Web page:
Types of Valves

Different types of Valves Valves are mechanical devices that open, close, or partially obstruct various paths in order to regulate, control, or direct the flow of fluids (liquids, gases, or slurries).

There different types of valves are

  • Globe Valve
  • Gate Valve
  • Butterfly Valve
  • Ball Valve
  • Diaphragm Valve
  • Check Valve
  • Needle Valve

Globe valves

The globular shape of the valve body is where the name “globe valve” derives from. However, because other valve types may have globular-appearing bodies, a globe valve must be positively identified internally. Globe valves are made to control the flow of fluid via a pipeline. In order to stop or reduce flow, they have a moveable disc (a plug or a needle) that closes against the valve seat and is lifted to enable the fluid to pass through. The arrangement of the inlet and output ports on globe valves might vary depending on the flow needs. Straight-flow, angle-flow, and cross-flow globe valve bodies are the three most popular varieties. Globe valves are widely employed in many systems across the ship’s engineering plant and other areas.

Gate valves

The gate typically has a wedge shape. Gate valves operate by raising a gate out of the fluid’s course. These valves are frequently employed in applications where a low-pressure drop is desirable and are either fully open or totally closed. When a fluid flow in a straight line with the least amount of restriction is desired, gate valves are utilized. The gate is completely drawn up into the valve when the valve is fully opened, leaving a flow opening that is the same size as the pipe in which the valve is mounted. As a result, the valve doesn’t experience much pressure loss or flow restriction. As the design of gate valves makes it difficult to control flow, and because the flow of fluid slapping against a partially open gate can seriously damage the valve, gate valves are not ideal for throttling applications. Gate valves shouldn’t be used for throttling unless specifically permitted.The gate valves are further classified as non-rising stem & rising stem type.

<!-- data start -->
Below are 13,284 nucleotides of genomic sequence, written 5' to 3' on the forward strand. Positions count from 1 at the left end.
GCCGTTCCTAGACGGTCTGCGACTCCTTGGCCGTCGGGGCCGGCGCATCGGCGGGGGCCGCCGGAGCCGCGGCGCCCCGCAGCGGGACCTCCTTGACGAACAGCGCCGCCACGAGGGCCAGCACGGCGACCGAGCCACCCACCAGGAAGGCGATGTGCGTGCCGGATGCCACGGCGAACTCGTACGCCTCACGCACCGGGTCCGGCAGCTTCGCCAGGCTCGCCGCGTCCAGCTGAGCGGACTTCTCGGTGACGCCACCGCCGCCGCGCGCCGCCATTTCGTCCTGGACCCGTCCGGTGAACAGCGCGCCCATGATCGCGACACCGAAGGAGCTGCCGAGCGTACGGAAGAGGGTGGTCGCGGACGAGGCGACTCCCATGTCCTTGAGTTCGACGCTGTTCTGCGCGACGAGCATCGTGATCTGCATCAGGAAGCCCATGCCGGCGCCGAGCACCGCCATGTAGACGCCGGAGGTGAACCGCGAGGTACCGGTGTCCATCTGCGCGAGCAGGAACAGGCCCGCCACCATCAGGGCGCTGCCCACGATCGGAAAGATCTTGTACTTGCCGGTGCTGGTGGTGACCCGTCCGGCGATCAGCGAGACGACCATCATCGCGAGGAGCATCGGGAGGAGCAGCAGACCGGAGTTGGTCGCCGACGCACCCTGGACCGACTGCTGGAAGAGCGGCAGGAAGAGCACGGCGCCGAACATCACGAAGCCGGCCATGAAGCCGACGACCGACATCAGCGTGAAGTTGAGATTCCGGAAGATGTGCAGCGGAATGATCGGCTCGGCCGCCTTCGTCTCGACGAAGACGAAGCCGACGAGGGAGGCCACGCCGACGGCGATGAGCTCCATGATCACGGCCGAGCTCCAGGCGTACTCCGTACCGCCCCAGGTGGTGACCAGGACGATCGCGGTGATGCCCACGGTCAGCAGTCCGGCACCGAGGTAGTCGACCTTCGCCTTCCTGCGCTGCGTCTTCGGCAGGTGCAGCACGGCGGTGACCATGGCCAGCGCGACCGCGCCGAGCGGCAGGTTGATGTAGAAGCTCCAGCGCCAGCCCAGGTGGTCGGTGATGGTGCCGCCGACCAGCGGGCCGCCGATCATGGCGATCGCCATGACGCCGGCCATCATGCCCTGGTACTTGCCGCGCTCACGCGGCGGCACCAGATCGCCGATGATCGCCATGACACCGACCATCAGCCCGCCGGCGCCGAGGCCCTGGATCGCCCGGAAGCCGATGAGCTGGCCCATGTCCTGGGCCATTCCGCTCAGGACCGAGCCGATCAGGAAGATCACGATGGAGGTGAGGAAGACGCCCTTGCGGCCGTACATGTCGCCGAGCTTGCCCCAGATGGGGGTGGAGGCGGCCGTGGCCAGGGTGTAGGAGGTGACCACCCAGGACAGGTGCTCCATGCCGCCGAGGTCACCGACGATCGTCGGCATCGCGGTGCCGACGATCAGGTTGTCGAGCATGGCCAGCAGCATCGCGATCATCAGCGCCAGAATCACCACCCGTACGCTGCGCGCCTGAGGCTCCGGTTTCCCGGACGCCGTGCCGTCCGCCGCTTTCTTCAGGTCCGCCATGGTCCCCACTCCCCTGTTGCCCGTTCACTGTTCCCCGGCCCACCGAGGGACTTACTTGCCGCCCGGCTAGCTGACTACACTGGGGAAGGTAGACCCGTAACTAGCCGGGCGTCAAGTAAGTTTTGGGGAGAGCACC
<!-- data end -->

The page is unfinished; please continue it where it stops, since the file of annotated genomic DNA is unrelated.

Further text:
Butterfly valve

Butterfly valves regulate flow using a circular disc or vane with a central pivot. The disc can be turned to either allow flow or obstruct it by turning it 90 degrees. The butterfly valve, can be applied to a number of systems aboard ship. These valves are suitable for usage in lubrication oil, cold water, freshwater, and saltwater systems on ships. The butterfly valve can be used for throttling because it is positive shut-off, quick-acting, lightweight, compact, and gives positive shut-off. Butterfly valve maintenance is easy compare to other. There is no need for bonding or cement because the robust seat is secured in place mechanically. The valve seat doesn’t need to be lapped, ground, or otherwise machined because the seat may be changed.

Ball Valve These valves contain a spherical closure device that rotates a ball with a hole in it to control the flow. Ball valves are frequently utilized in industrial, commercial, and residential contexts and can be created for full or reduced port applications. Ball valves are stop valves that control the flow of fluid by using a ball to start or stop it. In the globe valve, the ball serves the same purpose as the disc. The ball rotates to a position where the hole through the ball is parallel to the valve body intake and outlet when the valve handle is turned to open the valve. The ball is turned so the hole is perpendicular to the flow apertures of the valve body when the valve is shut, which only needs a 90-degree rotation of the hand wheel for most valves. Flow is thus stopped. On a ship, ball valves are typically found in the seawater, sanitary, trim and drain, air, hydraulic, and oil transfer systems.

Diaphragm valves These valves control flow by moving a flexible diaphragm up and down. To produce a seal against the flow of fluid, the diaphragm is attached to a weir or saddle.

Check valves Check valves are valves that only allow fluid to flow in one way while blocking it from flowing in the other direction. In situations in which backflow could potentially cause damage to the equipment or present a safety risk, they are frequently used. Check valves come in a variety of configurations, the most common of which are the swing check, ball check, and lift check valves.

Needle Valve A needle valve is a type of control valve that has a long plunger that resembles a needle and can be precisely adjusted in order to regulate the flow of fluid.